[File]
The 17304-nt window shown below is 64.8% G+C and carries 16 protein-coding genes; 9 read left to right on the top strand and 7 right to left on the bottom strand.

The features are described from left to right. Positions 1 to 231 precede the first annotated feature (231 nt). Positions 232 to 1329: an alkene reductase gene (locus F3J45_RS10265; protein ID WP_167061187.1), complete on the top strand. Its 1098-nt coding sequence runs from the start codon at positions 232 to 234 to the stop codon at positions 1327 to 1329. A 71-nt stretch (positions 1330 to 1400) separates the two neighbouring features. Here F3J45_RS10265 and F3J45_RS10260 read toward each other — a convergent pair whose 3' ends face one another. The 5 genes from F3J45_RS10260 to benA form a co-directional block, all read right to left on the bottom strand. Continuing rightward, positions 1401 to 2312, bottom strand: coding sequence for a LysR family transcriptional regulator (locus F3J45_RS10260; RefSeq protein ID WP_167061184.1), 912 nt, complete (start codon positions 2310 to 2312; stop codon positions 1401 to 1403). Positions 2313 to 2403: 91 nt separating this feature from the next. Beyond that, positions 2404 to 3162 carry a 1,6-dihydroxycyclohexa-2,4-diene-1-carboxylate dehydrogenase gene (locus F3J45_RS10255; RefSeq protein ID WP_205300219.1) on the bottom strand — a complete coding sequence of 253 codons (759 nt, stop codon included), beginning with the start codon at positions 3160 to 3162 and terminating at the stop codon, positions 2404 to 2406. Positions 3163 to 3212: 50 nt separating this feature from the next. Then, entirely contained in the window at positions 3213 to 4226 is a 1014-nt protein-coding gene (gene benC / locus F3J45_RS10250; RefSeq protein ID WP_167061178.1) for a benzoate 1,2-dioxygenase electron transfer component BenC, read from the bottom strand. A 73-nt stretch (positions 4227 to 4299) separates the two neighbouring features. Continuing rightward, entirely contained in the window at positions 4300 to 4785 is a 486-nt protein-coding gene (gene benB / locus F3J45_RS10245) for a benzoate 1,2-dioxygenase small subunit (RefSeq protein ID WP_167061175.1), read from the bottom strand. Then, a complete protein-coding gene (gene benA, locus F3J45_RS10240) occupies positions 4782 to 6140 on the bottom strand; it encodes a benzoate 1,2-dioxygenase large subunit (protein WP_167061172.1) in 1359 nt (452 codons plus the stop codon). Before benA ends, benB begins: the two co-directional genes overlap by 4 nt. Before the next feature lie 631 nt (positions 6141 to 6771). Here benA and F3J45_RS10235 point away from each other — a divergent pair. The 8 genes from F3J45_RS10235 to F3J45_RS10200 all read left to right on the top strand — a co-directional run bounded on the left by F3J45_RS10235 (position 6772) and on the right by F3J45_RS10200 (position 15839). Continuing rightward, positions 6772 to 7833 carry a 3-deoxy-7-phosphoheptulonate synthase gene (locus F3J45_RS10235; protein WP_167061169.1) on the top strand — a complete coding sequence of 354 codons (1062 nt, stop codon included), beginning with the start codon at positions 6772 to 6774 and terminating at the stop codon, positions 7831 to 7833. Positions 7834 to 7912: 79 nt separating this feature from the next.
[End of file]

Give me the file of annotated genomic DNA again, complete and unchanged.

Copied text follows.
The 17304-nt window shown below is 64.8% G+C and carries 16 protein-coding genes; 9 read left to right on the top strand and 7 right to left on the bottom strand.

The features are described from left to right. Positions 1 to 231 precede the first annotated feature (231 nt). Positions 232 to 1329: an alkene reductase gene (locus F3J45_RS10265; protein ID WP_167061187.1), complete on the top strand. Its 1098-nt coding sequence runs from the start codon at positions 232 to 234 to the stop codon at positions 1327 to 1329. A 71-nt stretch (positions 1330 to 1400) separates the two neighbouring features. Here F3J45_RS10265 and F3J45_RS10260 read toward each other — a convergent pair whose 3' ends face one another. The 5 genes from F3J45_RS10260 to benA form a co-directional block, all read right to left on the bottom strand. Continuing rightward, positions 1401 to 2312, bottom strand: coding sequence for a LysR family transcriptional regulator (locus F3J45_RS10260; RefSeq protein ID WP_167061184.1), 912 nt, complete (start codon positions 2310 to 2312; stop codon positions 1401 to 1403). Positions 2313 to 2403: 91 nt separating this feature from the next. Beyond that, positions 2404 to 3162 carry a 1,6-dihydroxycyclohexa-2,4-diene-1-carboxylate dehydrogenase gene (locus F3J45_RS10255; RefSeq protein ID WP_205300219.1) on the bottom strand — a complete coding sequence of 253 codons (759 nt, stop codon included), beginning with the start codon at positions 3160 to 3162 and terminating at the stop codon, positions 2404 to 2406. Positions 3163 to 3212: 50 nt separating this feature from the next. Then, entirely contained in the window at positions 3213 to 4226 is a 1014-nt protein-coding gene (gene benC / locus F3J45_RS10250; RefSeq protein ID WP_167061178.1) for a benzoate 1,2-dioxygenase electron transfer component BenC, read from the bottom strand. A 73-nt stretch (positions 4227 to 4299) separates the two neighbouring features. Continuing rightward, entirely contained in the window at positions 4300 to 4785 is a 486-nt protein-coding gene (gene benB / locus F3J45_RS10245) for a benzoate 1,2-dioxygenase small subunit (RefSeq protein ID WP_167061175.1), read from the bottom strand. Then, a complete protein-coding gene (gene benA, locus F3J45_RS10240) occupies positions 4782 to 6140 on the bottom strand; it encodes a benzoate 1,2-dioxygenase large subunit (protein WP_167061172.1) in 1359 nt (452 codons plus the stop codon). Before benA ends, benB begins: the two co-directional genes overlap by 4 nt. Before the next feature lie 631 nt (positions 6141 to 6771). Here benA and F3J45_RS10235 point away from each other — a divergent pair. The 8 genes from F3J45_RS10235 to F3J45_RS10200 all read left to right on the top strand — a co-directional run bounded on the left by F3J45_RS10235 (position 6772) and on the right by F3J45_RS10200 (position 15839). Continuing rightward, positions 6772 to 7833 carry a 3-deoxy-7-phosphoheptulonate synthase gene (locus F3J45_RS10235; protein WP_167061169.1) on the top strand — a complete coding sequence of 354 codons (1062 nt, stop codon included), beginning with the start codon at positions 6772 to 6774 and terminating at the stop codon, positions 7831 to 7833. Positions 7834 to 7912: 79 nt separating this feature from the next.